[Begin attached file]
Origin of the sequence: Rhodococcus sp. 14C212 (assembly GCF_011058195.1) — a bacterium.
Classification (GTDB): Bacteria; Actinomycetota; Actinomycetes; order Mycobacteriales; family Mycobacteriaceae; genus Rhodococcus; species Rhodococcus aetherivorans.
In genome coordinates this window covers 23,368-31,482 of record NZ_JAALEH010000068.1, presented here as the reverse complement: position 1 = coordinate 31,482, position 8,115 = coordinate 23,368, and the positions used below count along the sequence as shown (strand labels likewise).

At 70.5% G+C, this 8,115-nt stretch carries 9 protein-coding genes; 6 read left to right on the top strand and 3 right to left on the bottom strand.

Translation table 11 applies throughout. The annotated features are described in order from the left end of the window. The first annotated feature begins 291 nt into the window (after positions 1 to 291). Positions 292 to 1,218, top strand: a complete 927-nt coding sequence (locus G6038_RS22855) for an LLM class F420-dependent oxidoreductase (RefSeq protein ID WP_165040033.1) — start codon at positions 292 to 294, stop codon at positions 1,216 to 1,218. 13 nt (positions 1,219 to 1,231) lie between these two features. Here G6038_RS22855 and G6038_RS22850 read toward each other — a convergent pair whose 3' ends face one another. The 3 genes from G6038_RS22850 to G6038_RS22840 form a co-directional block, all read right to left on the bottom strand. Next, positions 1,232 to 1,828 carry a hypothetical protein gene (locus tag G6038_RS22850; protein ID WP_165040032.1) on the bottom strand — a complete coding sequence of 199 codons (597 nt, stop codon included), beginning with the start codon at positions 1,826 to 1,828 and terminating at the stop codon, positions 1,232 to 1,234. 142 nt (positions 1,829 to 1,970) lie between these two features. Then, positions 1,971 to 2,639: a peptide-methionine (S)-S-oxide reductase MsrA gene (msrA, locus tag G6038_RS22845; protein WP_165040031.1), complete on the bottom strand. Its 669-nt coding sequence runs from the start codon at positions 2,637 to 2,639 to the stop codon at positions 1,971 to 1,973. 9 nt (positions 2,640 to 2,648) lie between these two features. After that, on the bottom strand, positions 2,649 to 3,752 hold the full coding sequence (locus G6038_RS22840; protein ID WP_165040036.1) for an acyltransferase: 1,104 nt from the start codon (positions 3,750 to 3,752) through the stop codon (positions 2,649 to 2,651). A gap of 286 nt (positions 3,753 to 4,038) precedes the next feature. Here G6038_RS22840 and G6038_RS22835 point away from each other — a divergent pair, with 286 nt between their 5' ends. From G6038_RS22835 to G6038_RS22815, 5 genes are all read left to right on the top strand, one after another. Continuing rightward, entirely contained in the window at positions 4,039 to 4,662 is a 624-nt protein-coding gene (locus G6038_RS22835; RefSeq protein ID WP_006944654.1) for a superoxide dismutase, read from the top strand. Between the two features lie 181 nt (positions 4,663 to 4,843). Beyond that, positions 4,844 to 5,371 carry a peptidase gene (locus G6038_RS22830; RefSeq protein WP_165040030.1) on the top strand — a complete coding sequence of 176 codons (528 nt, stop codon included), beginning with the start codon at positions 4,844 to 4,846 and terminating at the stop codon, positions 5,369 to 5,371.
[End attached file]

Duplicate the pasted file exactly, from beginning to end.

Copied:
Origin of the sequence: Rhodococcus sp. 14C212 (assembly GCF_011058195.1) — a bacterium.
Classification (GTDB): Bacteria; Actinomycetota; Actinomycetes; order Mycobacteriales; family Mycobacteriaceae; genus Rhodococcus; species Rhodococcus aetherivorans.
In genome coordinates this window covers 23,368-31,482 of record NZ_JAALEH010000068.1, presented here as the reverse complement: position 1 = coordinate 31,482, position 8,115 = coordinate 23,368, and the positions used below count along the sequence as shown (strand labels likewise).

At 70.5% G+C, this 8,115-nt stretch carries 9 protein-coding genes; 6 read left to right on the top strand and 3 right to left on the bottom strand.

Translation table 11 applies throughout. The annotated features are described in order from the left end of the window. The first annotated feature begins 291 nt into the window (after positions 1 to 291). Positions 292 to 1,218, top strand: a complete 927-nt coding sequence (locus G6038_RS22855) for an LLM class F420-dependent oxidoreductase (RefSeq protein ID WP_165040033.1) — start codon at positions 292 to 294, stop codon at positions 1,216 to 1,218. 13 nt (positions 1,219 to 1,231) lie between these two features. Here G6038_RS22855 and G6038_RS22850 read toward each other — a convergent pair whose 3' ends face one another. The 3 genes from G6038_RS22850 to G6038_RS22840 form a co-directional block, all read right to left on the bottom strand. Next, positions 1,232 to 1,828 carry a hypothetical protein gene (locus tag G6038_RS22850; protein ID WP_165040032.1) on the bottom strand — a complete coding sequence of 199 codons (597 nt, stop codon included), beginning with the start codon at positions 1,826 to 1,828 and terminating at the stop codon, positions 1,232 to 1,234. 142 nt (positions 1,829 to 1,970) lie between these two features. Then, positions 1,971 to 2,639: a peptide-methionine (S)-S-oxide reductase MsrA gene (msrA, locus tag G6038_RS22845; protein WP_165040031.1), complete on the bottom strand. Its 669-nt coding sequence runs from the start codon at positions 2,637 to 2,639 to the stop codon at positions 1,971 to 1,973. 9 nt (positions 2,640 to 2,648) lie between these two features. After that, on the bottom strand, positions 2,649 to 3,752 hold the full coding sequence (locus G6038_RS22840; protein ID WP_165040036.1) for an acyltransferase: 1,104 nt from the start codon (positions 3,750 to 3,752) through the stop codon (positions 2,649 to 2,651). A gap of 286 nt (positions 3,753 to 4,038) precedes the next feature. Here G6038_RS22840 and G6038_RS22835 point away from each other — a divergent pair, with 286 nt between their 5' ends. From G6038_RS22835 to G6038_RS22815, 5 genes are all read left to right on the top strand, one after another. Continuing rightward, entirely contained in the window at positions 4,039 to 4,662 is a 624-nt protein-coding gene (locus G6038_RS22835; RefSeq protein ID WP_006944654.1) for a superoxide dismutase, read from the top strand. Between the two features lie 181 nt (positions 4,663 to 4,843). Beyond that, positions 4,844 to 5,371 carry a peptidase gene (locus G6038_RS22830; RefSeq protein WP_165040030.1) on the top strand — a complete coding sequence of 176 codons (528 nt, stop codon included), beginning with the start codon at positions 4,844 to 4,846 and terminating at the stop codon, positions 5,369 to 5,371.